Fox News Weather Center

Tropics Trying to Come Alive Near Southeast US

While obstacles lie in its path, an area of low pressure off the Southeast coast will attempt to end the void of organized tropical systems in the Atlantic Basin this week.

The Hurricane Center is keeping a close eye on an area of low pressure tracking south-southwestward toward the Florida Peninsula.

The low is currently disorganized and fighting dry air from the north and wind shear, strong winds at high speeds over the middle layers of the atmosphere.

"These winds can prevent tropical systems from forming, limit intensification or lead to their demise," stated Senior Meteorologist Alex Sosnowski.

The low is expected to reach or make its closest approach to the eastern coast of Florida later on Monday or Tuesday, leading to enhanced thunderstorm activity across the central and South Florida Peninsula these two days. The resultant locally flooding downpours could foil vacation plans in Orlando.

At midweek, there are indications that the low will turn back to the north and spend the second half of the week tracking near or off the coast of the Carolinas.

If the wind shear can diminish enough and the low stays far enough away from land, the window may open for the first tropical depression of the Atlantic to form.

The Atlantic waters offshore of the Southeast are sufficiently warm enough for tropical development.

However, Meteorologist Evan Duffey states that the prospect of development is not a guarantee.

"I feel this system has a lot more going against it than it has going for it with dry air working in from the north and the wind shear never really relaxes as much as what I would like to see for development," Duffey said.

Even if development takes place, Duffey feels that it will remain a rather small and compact system with at most moderate tropical storm strength.

Residents and visitors headed to the beaches of the Carolinas later this week should monitor the low for potential development and impacts as the Independence Day holiday approaches.

The low may stay well offshore but could still stir up dangerous surf along the Southeast coast if it develops and strengthens.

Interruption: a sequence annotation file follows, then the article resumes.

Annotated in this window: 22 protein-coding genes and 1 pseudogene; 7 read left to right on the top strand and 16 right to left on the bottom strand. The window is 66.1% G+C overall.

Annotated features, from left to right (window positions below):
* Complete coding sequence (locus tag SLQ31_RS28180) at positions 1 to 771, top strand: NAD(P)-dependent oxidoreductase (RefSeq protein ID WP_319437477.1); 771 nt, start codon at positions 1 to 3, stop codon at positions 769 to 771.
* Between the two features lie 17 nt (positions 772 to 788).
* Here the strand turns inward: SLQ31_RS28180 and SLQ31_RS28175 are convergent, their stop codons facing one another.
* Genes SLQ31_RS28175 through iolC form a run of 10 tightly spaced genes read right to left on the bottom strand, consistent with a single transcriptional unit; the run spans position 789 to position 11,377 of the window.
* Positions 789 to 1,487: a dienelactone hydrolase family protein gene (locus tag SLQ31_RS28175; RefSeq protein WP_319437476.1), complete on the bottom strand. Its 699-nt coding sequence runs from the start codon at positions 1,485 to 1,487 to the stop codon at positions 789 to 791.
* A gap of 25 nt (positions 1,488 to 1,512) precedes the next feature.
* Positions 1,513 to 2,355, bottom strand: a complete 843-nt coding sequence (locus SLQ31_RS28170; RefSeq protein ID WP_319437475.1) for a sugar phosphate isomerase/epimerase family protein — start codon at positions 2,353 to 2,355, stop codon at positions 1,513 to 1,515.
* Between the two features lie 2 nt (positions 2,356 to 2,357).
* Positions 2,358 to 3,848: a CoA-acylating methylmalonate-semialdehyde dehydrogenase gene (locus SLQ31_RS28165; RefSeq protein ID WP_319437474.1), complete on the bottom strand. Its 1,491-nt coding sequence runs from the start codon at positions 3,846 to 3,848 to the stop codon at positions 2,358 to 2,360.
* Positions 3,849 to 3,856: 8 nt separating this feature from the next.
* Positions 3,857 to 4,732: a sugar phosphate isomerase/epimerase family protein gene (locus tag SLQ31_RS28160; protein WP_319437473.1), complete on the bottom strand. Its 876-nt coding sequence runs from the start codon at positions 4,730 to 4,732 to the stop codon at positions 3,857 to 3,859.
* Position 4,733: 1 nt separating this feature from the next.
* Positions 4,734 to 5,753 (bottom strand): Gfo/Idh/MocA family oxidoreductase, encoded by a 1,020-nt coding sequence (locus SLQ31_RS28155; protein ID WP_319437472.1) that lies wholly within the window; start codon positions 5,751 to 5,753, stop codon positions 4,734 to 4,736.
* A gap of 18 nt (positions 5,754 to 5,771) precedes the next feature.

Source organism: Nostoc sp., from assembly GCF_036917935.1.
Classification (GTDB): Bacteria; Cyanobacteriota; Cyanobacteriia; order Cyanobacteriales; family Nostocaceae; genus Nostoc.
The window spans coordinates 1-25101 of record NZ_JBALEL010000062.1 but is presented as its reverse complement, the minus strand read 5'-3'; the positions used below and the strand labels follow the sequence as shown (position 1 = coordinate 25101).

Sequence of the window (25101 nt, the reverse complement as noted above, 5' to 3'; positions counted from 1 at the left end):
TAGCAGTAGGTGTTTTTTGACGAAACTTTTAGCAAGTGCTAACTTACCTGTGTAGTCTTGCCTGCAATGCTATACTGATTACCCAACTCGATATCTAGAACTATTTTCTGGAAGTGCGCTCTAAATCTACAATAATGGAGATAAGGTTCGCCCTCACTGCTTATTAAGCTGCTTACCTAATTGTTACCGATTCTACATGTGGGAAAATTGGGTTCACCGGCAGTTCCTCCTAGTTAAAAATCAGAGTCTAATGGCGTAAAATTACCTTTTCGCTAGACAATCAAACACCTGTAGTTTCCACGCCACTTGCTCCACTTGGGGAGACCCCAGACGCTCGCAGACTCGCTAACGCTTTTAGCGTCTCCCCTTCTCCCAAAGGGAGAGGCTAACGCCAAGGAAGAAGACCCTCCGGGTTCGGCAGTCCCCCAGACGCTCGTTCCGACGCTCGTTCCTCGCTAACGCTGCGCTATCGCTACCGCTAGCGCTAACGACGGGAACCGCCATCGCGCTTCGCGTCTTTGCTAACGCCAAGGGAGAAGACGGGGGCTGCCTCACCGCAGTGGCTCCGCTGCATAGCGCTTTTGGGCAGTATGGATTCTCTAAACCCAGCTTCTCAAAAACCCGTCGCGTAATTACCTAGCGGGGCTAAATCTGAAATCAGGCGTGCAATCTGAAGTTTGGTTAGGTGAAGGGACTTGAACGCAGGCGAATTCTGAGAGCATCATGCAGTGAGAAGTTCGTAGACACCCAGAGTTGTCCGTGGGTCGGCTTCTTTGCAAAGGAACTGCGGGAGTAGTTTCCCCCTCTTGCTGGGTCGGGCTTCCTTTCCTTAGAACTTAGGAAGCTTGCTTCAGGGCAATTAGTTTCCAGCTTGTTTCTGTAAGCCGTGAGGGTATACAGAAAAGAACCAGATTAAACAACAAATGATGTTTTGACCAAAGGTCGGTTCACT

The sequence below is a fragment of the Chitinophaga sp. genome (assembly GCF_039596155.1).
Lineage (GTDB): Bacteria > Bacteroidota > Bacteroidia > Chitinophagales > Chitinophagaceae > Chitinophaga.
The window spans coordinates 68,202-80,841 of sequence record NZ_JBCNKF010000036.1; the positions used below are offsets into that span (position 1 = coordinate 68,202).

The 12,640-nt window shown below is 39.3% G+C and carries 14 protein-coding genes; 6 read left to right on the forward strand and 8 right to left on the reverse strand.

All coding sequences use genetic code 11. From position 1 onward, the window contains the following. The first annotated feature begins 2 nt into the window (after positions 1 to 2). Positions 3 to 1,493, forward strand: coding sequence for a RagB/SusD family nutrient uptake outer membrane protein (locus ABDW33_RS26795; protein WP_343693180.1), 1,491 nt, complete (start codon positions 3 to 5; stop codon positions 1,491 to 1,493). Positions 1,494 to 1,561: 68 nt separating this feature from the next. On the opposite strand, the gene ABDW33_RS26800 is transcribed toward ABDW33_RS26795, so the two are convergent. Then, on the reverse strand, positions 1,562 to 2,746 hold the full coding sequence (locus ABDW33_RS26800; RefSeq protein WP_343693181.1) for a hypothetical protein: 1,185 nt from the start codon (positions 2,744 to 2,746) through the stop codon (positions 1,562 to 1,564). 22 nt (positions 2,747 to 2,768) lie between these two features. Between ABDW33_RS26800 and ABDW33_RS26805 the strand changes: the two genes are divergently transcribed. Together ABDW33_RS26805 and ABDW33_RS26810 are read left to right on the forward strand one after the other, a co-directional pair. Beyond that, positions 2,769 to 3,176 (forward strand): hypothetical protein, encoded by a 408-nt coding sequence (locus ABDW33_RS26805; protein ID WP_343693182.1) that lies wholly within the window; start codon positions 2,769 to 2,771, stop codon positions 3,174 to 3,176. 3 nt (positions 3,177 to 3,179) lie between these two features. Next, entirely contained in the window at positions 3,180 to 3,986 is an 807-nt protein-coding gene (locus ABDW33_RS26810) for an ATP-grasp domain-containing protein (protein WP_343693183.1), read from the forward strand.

Latest indications point toward the cold front set to sweep through the Northeast later this week directing the system away from the Northeast coast.

"Across the remainder of the Atlantic, the train of tropical waves continues to be battered by choking dry air and Saharan dust from the north," Duffey added.

This hurricane season marks the first time since 2004 that a tropical depression or storm has failed to develop before July. The long-term average for the Atlantic Basin's first named tropical storm is July 9.

The first named tropical storm in the Atlantic this year would acquire the name "Arthur."

The formation of Arthur will commence what Hurricane Expert Dan Kottlowski feels will evolve into a below-normal Atlantic Hurricane Season.

However, Kottlowski stresses that coastal residents should not let their guard down.

"All we need is one hurricane," Kottlowski said. "Just because we are saying this is going to be an inactive season doesn't mean we couldn't have a couple of very intense hurricanes."

"All it takes is one storm or hurricane to ruin your vacation or your property."

Meanwhile, the eastern Pacific has come alive with the formation of Tropical Depression Four-E and the development of another tropical system possibly in the works.